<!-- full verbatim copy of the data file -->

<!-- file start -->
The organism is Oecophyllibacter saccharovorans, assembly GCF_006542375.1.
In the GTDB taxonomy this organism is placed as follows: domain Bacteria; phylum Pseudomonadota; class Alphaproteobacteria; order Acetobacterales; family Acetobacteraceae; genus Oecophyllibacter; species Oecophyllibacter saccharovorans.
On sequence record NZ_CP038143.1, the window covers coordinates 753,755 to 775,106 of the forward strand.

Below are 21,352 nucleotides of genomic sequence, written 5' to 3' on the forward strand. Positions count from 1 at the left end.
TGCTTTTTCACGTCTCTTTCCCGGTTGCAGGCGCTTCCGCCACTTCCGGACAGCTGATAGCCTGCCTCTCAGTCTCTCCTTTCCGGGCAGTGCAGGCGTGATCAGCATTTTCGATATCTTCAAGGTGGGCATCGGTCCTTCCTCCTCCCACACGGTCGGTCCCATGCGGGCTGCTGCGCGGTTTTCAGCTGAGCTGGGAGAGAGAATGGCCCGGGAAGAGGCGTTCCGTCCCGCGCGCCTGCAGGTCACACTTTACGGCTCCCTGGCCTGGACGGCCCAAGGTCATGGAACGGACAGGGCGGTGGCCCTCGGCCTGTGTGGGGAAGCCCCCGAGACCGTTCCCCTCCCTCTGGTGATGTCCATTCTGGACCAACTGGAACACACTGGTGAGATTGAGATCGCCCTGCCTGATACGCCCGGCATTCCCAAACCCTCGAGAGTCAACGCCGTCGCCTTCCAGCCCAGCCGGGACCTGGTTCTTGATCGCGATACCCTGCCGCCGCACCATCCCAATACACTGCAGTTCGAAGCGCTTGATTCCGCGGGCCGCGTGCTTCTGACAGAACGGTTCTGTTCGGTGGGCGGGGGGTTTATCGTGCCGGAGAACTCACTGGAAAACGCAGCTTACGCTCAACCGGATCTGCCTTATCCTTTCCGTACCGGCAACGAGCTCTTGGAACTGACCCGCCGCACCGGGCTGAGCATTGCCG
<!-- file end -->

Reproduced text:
The organism is Oecophyllibacter saccharovorans, assembly GCF_006542375.1.
In the GTDB taxonomy this organism is placed as follows: domain Bacteria; phylum Pseudomonadota; class Alphaproteobacteria; order Acetobacterales; family Acetobacteraceae; genus Oecophyllibacter; species Oecophyllibacter saccharovorans.
On sequence record NZ_CP038143.1, the window covers coordinates 753,755 to 775,106 of the forward strand.

Below are 21,352 nucleotides of genomic sequence, written 5' to 3' on the forward strand. Positions count from 1 at the left end.
TGCTTTTTCACGTCTCTTTCCCGGTTGCAGGCGCTTCCGCCACTTCCGGACAGCTGATAGCCTGCCTCTCAGTCTCTCCTTTCCGGGCAGTGCAGGCGTGATCAGCATTTTCGATATCTTCAAGGTGGGCATCGGTCCTTCCTCCTCCCACACGGTCGGTCCCATGCGGGCTGCTGCGCGGTTTTCAGCTGAGCTGGGAGAGAGAATGGCCCGGGAAGAGGCGTTCCGTCCCGCGCGCCTGCAGGTCACACTTTACGGCTCCCTGGCCTGGACGGCCCAAGGTCATGGAACGGACAGGGCGGTGGCCCTCGGCCTGTGTGGGGAAGCCCCCGAGACCGTTCCCCTCCCTCTGGTGATGTCCATTCTGGACCAACTGGAACACACTGGTGAGATTGAGATCGCCCTGCCTGATACGCCCGGCATTCCCAAACCCTCGAGAGTCAACGCCGTCGCCTTCCAGCCCAGCCGGGACCTGGTTCTTGATCGCGATACCCTGCCGCCGCACCATCCCAATACACTGCAGTTCGAAGCGCTTGATTCCGCGGGCCGCGTGCTTCTGACAGAACGGTTCTGTTCGGTGGGCGGGGGGTTTATCGTGCCGGAGAACTCACTGGAAAACGCAGCTTACGCTCAACCGGATCTGCCTTATCCTTTCCGTACCGGCAACGAGCTCTTGGAACTGACCCGCCGCACCGGGCTGAGCATTGCCG